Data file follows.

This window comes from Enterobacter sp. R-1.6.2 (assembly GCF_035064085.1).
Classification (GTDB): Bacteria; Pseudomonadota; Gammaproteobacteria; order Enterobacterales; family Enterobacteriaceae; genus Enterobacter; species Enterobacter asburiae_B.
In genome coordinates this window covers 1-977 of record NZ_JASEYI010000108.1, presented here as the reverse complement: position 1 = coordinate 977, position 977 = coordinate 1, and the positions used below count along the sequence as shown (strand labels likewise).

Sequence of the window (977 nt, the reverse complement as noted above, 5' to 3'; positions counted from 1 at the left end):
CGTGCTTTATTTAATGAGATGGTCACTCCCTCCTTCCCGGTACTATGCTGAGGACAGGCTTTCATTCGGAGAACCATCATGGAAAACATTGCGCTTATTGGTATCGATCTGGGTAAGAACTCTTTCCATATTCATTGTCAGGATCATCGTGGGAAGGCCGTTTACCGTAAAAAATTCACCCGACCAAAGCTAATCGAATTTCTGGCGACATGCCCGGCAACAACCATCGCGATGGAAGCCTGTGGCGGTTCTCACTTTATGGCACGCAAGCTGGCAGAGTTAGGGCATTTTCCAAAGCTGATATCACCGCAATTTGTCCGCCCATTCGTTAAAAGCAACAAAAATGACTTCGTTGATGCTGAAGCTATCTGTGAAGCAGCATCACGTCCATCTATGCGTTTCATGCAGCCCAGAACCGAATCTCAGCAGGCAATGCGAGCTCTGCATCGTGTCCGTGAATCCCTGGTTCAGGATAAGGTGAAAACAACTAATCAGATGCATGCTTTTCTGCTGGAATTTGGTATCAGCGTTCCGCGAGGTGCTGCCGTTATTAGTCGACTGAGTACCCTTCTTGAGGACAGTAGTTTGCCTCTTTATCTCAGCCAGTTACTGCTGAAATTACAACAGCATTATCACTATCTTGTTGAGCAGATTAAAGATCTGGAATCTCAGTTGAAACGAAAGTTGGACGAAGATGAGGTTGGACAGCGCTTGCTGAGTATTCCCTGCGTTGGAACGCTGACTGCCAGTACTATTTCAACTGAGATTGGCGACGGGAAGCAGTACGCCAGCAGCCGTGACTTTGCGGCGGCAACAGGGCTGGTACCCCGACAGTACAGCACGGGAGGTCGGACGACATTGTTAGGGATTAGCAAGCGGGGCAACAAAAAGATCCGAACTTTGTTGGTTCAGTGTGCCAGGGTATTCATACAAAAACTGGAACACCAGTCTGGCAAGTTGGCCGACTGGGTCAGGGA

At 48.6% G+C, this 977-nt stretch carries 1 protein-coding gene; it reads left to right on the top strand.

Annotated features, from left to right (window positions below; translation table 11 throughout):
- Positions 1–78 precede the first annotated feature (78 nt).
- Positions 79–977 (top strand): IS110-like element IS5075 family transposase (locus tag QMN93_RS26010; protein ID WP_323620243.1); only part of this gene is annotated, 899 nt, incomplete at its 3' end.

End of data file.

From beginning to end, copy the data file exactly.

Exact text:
This window comes from Enterobacter sp. R-1.6.2 (assembly GCF_035064085.1).
Classification (GTDB): Bacteria; Pseudomonadota; Gammaproteobacteria; order Enterobacterales; family Enterobacteriaceae; genus Enterobacter; species Enterobacter asburiae_B.
In genome coordinates this window covers 1-977 of record NZ_JASEYI010000108.1, presented here as the reverse complement: position 1 = coordinate 977, position 977 = coordinate 1, and the positions used below count along the sequence as shown (strand labels likewise).

Sequence of the window (977 nt, the reverse complement as noted above, 5' to 3'; positions counted from 1 at the left end):
CGTGCTTTATTTAATGAGATGGTCACTCCCTCCTTCCCGGTACTATGCTGAGGACAGGCTTTCATTCGGAGAACCATCATGGAAAACATTGCGCTTATTGGTATCGATCTGGGTAAGAACTCTTTCCATATTCATTGTCAGGATCATCGTGGGAAGGCCGTTTACCGTAAAAAATTCACCCGACCAAAGCTAATCGAATTTCTGGCGACATGCCCGGCAACAACCATCGCGATGGAAGCCTGTGGCGGTTCTCACTTTATGGCACGCAAGCTGGCAGAGTTAGGGCATTTTCCAAAGCTGATATCACCGCAATTTGTCCGCCCATTCGTTAAAAGCAACAAAAATGACTTCGTTGATGCTGAAGCTATCTGTGAAGCAGCATCACGTCCATCTATGCGTTTCATGCAGCCCAGAACCGAATCTCAGCAGGCAATGCGAGCTCTGCATCGTGTCCGTGAATCCCTGGTTCAGGATAAGGTGAAAACAACTAATCAGATGCATGCTTTTCTGCTGGAATTTGGTATCAGCGTTCCGCGAGGTGCTGCCGTTATTAGTCGACTGAGTACCCTTCTTGAGGACAGTAGTTTGCCTCTTTATCTCAGCCAGTTACTGCTGAAATTACAACAGCATTATCACTATCTTGTTGAGCAGATTAAAGATCTGGAATCTCAGTTGAAACGAAAGTTGGACGAAGATGAGGTTGGACAGCGCTTGCTGAGTATTCCCTGCGTTGGAACGCTGACTGCCAGTACTATTTCAACTGAGATTGGCGACGGGAAGCAGTACGCCAGCAGCCGTGACTTTGCGGCGGCAACAGGGCTGGTACCCCGACAGTACAGCACGGGAGGTCGGACGACATTGTTAGGGATTAGCAAGCGGGGCAACAAAAAGATCCGAACTTTGTTGGTTCAGTGTGCCAGGGTATTCATACAAAAACTGGAACACCAGTCTGGCAAGTTGGCCGACTGGGTCAGGGA

At 48.6% G+C, this 977-nt stretch carries 1 protein-coding gene; it reads left to right on the top strand.

Annotated features, from left to right (window positions below; translation table 11 throughout):
- Positions 1–78 precede the first annotated feature (78 nt).
- Positions 79–977 (top strand): IS110-like element IS5075 family transposase (locus tag QMN93_RS26010; protein ID WP_323620243.1); only part of this gene is annotated, 899 nt, incomplete at its 3' end.